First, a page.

Hyundai, Kia Aiming for Solar Roofs Starting in 2019

Steph Willems
by Steph Willems

Imagine a parked vehicle that slowly sucks dino juice from vast, underground deposits through its tires. That’s essentially what Hyundai Motor Group wants to do with its vehicles, the only difference being the energy source and the direction it’s coming from.

Despite being talked about for years, solar roofs on automobiles haven’t seen widespread adoption. Cost, practicality, and rollover safety concerns mean the largest user of the technology is the Japanese and European-market Toyota Prius Prime. Now, Hyundai wants to go solar in a big way, starting next year.

The automaker wants buyers to know that solar roofs aren’t useless for regular, gas-swilling vehicles, either.

There’s three solar charging systems under development, Hyundai Motor Group claims, targeting electric, hybrid, and ICE Hyundai and Kia vehicles. Obviously, the largest benefit of a roof containing a photovoltaic array is that EV or PHEV vehicles can charge themselves while parked, eliminating some of the need to plug into an electric grid. While the amount of current headed to the car’s battery wouldn’t be large, it would make a difference.

Without mentioning the markets where it plans to offer the technology, Hyundai said the first system — applied to hybrids — will become available in 2019. It didn’t mention models, either, but Hyundai’s Ioniq and Kia’s Niro seem like likely candidates. There’s also the Sonata and Optima to consider.

In a hybrid model, the solar roof can apparently top up a propulsion battery by 30 or 60 percent over the course of a day. Depending on vehicle, the technology might also make it to the hood, boosting the amount charging power. The maximum generation capacity of these systems is 100 watts.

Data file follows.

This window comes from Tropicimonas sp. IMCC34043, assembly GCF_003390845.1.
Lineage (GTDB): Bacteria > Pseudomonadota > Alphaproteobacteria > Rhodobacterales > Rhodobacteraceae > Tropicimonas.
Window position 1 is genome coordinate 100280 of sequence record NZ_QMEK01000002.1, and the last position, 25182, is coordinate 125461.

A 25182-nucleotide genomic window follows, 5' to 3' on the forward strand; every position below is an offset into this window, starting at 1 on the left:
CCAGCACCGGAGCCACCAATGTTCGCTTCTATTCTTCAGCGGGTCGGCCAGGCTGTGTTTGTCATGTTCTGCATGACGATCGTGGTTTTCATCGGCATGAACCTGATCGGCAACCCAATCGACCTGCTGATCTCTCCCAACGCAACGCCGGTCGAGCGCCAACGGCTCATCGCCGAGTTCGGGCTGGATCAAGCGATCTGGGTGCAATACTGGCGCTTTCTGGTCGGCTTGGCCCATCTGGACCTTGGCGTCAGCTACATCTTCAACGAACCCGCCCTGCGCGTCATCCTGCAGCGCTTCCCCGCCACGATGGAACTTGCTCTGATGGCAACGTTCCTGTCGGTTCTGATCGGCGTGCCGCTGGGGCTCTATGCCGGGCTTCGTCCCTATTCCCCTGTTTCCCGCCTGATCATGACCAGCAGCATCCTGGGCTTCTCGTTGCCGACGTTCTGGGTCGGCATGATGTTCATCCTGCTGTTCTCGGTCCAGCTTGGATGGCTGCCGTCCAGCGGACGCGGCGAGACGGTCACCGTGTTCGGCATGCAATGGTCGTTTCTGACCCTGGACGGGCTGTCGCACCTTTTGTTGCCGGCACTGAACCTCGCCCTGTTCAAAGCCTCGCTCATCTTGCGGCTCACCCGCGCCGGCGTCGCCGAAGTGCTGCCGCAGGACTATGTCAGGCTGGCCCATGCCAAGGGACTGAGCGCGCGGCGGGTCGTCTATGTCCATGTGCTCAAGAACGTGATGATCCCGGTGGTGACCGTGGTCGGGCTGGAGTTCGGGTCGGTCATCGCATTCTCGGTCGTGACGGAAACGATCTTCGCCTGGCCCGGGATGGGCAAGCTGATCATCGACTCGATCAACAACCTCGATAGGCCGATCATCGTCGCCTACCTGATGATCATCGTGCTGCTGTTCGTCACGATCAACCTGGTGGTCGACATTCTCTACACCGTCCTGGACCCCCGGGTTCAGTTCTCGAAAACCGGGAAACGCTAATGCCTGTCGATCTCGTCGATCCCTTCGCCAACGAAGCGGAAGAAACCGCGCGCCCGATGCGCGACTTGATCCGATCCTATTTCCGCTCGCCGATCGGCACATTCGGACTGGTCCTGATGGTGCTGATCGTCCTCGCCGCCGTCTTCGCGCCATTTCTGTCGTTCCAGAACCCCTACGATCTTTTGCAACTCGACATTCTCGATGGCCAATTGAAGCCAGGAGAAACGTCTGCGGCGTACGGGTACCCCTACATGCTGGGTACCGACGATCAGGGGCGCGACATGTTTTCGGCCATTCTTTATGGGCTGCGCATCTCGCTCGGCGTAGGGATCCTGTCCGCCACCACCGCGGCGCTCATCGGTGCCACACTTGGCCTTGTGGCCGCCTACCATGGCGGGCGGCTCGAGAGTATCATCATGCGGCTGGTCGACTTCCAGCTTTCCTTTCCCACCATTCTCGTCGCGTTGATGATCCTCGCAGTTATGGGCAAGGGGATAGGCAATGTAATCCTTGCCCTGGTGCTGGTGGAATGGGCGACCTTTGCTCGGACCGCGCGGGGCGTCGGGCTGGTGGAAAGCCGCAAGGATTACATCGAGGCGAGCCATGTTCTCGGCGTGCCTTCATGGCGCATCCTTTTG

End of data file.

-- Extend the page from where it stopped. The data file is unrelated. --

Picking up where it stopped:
Using a Ioniq Hybrid as an example, a max generation solar array operating under optimal conditions would top up the car’s 1.6 kWh battery to the tune of 50 percent in eight hours, though a smaller, roof-only system would mean less charge. A plug-in hybrid variant would likely need more than a week to fully charge its 8.9 kWh battery. As for the 28 kWh Ioniq Electric, well, you’d best bring that charging cord.

A system designed solely for use with conventional gas-powered cars would utilize a semi-transparent roof and send current to the car’s battery. This would be great in cold climes, assuming the sun peeks above the horizon (or through the clouds), though you’d also want some kind of insulation beneath that roof.

Whether we’ll see this technology in North America remains to be seen. Road safety regulators put the kibosh on the solar-roofed Prius after it was determined the panel would shatter during a rollover. Hyundai says its panels are made of silicon, though its crashworthiness isn’t yet known. That said, if solar isn’t a go, something else might show up to generate a money-saving charge (likely at an additional expense to the buyer).

Jeong-gil Park, the automaker’s engineering chief, said solar panels are not the extent of its electricity-generating tech.

“In the future, we expect to see many different types of electricity-generating technologies integrated into our vehicles,” Park said in a statement. “The solar roof is the first of these technologies, and will mean that automobiles no longer passively consume energy, but will begin to produce it actively.”

[Images: Hyundai]

Steph Willems
Steph Willems

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  • Chris724 Chris724 on Oct 31, 2018

    The best use for this would be to cool the interior while parked in hot and sunny places. But 100W is not really enough to run a compressor.

  • Inside Looking Out Inside Looking Out on Nov 01, 2018

    There is a reason why Tesla does not do it. Battery is gradually discharging when car is sitting in garage if you not drive it that often. But there is no Sun in garage.

  • Redapple2 37% USA Canada content. This should pass you off ! THIRTY SEVEN.
  • Theflyersfan I guess I should have kept my first ever car which was also a 1987 Nissan. Probably could have sold it for $50,000 by now if I was living in this fantasy world where used up 37 year old Nissans sell for the same price as a new Versa. I wish a link was here so all of us can check out this treasure among junk 200SX. The only way this car is even remotely worth that kind of money is if there are illicit substances hidden somewhere in the frame that, as part of the sale, you have to drive across the border and "make a delivery." Otherwise, get that thing off of my lawn.
  • Sobro Needs moar Roots.
  • ToolGuy BIDEN LINKS
  • RHD Questions? None, no, not really. Interested in some random Hyundai? No, not at all. Yawn.
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